My only conclusion is that the Community Involvement Board the club is planning is their preferred vehicle for community involvement. I imagine that this is in the hope of satisfying the club’s bankers in negotiations during a review of their debt. I assume this board will not be endorsed by the Scottish Government as it does not, as far as I  understand, meet the co-operative values of one person/one vote. I believe this is why  Paul Goodwin of Supporters Direct cannot back the idea as it stands. I am intrigued as to how any lender will afford debt forgiveness to a window dressing style of community involvement in a private limited company with one major (80%+) shareholder. However, I genuinely hope a suitable deal can be done to ensure the survival of the club.The bank’s stakeholders and many SMEs in Scotland may have their own opinion on that though.

As you know, the purpose of the Letter of Intent was to seek a route to ensure that, on Michael’s exit from the club, the fans and community are given the opportunity to own the majority stake in the club. It was neither a formal bid for the club nor a suggestion that the club be passed to the fans for no financial consideration. We would be dismayed if the club ended up in the hands on an individual or group who had no real understanding of the importance of the organisation to the community and who might, as we have seen elsewhere, use the club for their own purposes thus creating a greater divide than we see presently. I suppose the greater fear is that Kilmarnock FC then slips into an insolvency event as that type of owner has no passion or true vision for the club and community.”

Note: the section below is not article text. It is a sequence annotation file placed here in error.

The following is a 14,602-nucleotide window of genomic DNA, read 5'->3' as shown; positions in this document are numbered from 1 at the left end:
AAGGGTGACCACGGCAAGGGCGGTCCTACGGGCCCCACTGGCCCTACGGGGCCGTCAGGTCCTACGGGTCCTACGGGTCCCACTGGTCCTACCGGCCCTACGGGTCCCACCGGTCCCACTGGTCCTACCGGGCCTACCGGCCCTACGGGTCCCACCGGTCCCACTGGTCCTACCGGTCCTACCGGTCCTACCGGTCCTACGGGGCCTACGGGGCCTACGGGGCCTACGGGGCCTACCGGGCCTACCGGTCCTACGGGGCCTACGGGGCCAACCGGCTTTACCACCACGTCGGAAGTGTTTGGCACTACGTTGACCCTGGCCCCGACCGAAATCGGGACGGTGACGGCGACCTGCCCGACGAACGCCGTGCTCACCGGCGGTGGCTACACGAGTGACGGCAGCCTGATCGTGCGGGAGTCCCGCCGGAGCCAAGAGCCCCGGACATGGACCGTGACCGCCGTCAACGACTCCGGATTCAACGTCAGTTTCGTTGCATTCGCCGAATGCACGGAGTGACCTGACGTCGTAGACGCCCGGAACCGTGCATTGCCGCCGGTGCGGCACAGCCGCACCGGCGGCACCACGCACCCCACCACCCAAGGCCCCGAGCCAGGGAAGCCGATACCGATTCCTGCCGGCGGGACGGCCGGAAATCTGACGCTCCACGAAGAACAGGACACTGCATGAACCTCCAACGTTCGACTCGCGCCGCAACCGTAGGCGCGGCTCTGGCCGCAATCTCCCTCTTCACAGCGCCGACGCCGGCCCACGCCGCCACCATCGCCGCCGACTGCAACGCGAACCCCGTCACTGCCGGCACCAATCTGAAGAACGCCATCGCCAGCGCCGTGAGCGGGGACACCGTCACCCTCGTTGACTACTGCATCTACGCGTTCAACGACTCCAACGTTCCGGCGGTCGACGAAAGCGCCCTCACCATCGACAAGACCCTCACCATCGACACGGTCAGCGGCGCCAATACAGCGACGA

COG Working Party Update – 18th February 2014

COGlogoThe spokesman for the Community Ownership Group Working Party Gary Torbett and Killie Trust Chairman Barry Richmond met with MSP Willie Coffey and Council Leader Douglas Reid at the East Ayrshire Council’s London Road offices yesterday. The meeting was to discuss the ongoing situation at Kilmarnock Football Club and to relate first hand to the politicians what the COG Working Party are all about, where they are at the moment and what they hope to achieve going forward. Talks proved constructive and it is hoped that with their help, and that of Supporters’ Direct, that a dialogue can be opened with KFC Chairman Michael Johnston in regards the best way forward for the club.

Response to Michael Johnston’s Recent Statement

In response to comments made by KFC Chairman Michael Johnston in todays Daily Record Gary Torbett had this to say on behalf of The Killie (Community) Working Party:

“Further to the announcement by The Killie (Community) Working Party [on the 11th of February 2014] of its intention to offer to purchase the shareholding of Michael Johnston, Chairman of Kilmarnock Football Club, in the event that the club were to become debt free, we are extremely disappointed that Mr Johnston has so swiftly and publicly dismissed our intentions.

“It is disappointing that this proposal has been dismissed so early into the process without any constructive dialogue with Mr Johnston. Mr Johnston has offered our group the opportunity to buy a seat on the board should it purchase circa 10% of the unallocated shares in the football club. It would not be appropriate for this particular group to purchase a tranche of shares at this time to obtain a seat on the board of Kilmarnock FC, given our stated purpose.

“The group would welcome, indeed we would urge for, the opportunity to meet with the football club to establish a mutually agreeable route to genuine community ownership, which has the club’s long term future in mind.

“Our doors remain firmly open to Mr Johnston.”

Supporters Direct Scotland has also reiterated its willingness to work with both parties.